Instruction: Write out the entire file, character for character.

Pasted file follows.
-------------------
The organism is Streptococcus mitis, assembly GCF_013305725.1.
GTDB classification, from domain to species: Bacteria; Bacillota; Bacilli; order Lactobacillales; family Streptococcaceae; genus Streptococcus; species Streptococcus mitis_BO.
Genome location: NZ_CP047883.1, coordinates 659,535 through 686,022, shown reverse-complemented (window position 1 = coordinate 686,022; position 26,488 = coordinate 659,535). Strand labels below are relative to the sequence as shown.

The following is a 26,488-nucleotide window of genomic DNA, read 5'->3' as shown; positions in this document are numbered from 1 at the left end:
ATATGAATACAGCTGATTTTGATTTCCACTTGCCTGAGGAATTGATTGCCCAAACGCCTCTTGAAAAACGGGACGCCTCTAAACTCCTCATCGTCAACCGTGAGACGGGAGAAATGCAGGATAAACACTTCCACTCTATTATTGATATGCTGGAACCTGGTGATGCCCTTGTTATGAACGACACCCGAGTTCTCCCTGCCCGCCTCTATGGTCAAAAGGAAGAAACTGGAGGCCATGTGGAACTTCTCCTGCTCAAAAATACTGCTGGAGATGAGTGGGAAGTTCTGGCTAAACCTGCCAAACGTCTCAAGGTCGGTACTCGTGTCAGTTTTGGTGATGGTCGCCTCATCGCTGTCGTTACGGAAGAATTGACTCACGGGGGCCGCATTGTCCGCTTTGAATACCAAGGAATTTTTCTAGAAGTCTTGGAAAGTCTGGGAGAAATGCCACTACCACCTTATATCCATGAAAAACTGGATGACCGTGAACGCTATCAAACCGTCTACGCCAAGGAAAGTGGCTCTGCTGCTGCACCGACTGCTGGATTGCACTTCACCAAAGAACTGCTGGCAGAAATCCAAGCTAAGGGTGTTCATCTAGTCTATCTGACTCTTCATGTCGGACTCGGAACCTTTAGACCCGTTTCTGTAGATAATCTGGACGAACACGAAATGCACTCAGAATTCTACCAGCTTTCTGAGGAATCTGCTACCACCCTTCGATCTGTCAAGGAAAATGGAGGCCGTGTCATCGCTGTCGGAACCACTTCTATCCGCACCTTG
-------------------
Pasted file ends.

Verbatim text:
The organism is Streptococcus mitis, assembly GCF_013305725.1.
GTDB classification, from domain to species: Bacteria; Bacillota; Bacilli; order Lactobacillales; family Streptococcaceae; genus Streptococcus; species Streptococcus mitis_BO.
Genome location: NZ_CP047883.1, coordinates 659,535 through 686,022, shown reverse-complemented (window position 1 = coordinate 686,022; position 26,488 = coordinate 659,535). Strand labels below are relative to the sequence as shown.

The following is a 26,488-nucleotide window of genomic DNA, read 5'->3' as shown; positions in this document are numbered from 1 at the left end:
ATATGAATACAGCTGATTTTGATTTCCACTTGCCTGAGGAATTGATTGCCCAAACGCCTCTTGAAAAACGGGACGCCTCTAAACTCCTCATCGTCAACCGTGAGACGGGAGAAATGCAGGATAAACACTTCCACTCTATTATTGATATGCTGGAACCTGGTGATGCCCTTGTTATGAACGACACCCGAGTTCTCCCTGCCCGCCTCTATGGTCAAAAGGAAGAAACTGGAGGCCATGTGGAACTTCTCCTGCTCAAAAATACTGCTGGAGATGAGTGGGAAGTTCTGGCTAAACCTGCCAAACGTCTCAAGGTCGGTACTCGTGTCAGTTTTGGTGATGGTCGCCTCATCGCTGTCGTTACGGAAGAATTGACTCACGGGGGCCGCATTGTCCGCTTTGAATACCAAGGAATTTTTCTAGAAGTCTTGGAAAGTCTGGGAGAAATGCCACTACCACCTTATATCCATGAAAAACTGGATGACCGTGAACGCTATCAAACCGTCTACGCCAAGGAAAGTGGCTCTGCTGCTGCACCGACTGCTGGATTGCACTTCACCAAAGAACTGCTGGCAGAAATCCAAGCTAAGGGTGTTCATCTAGTCTATCTGACTCTTCATGTCGGACTCGGAACCTTTAGACCCGTTTCTGTAGATAATCTGGACGAACACGAAATGCACTCAGAATTCTACCAGCTTTCTGAGGAATCTGCTACCACCCTTCGATCTGTCAAGGAAAATGGAGGCCGTGTCATCGCTGTCGGAACCACTTCTATCCGCACCTTG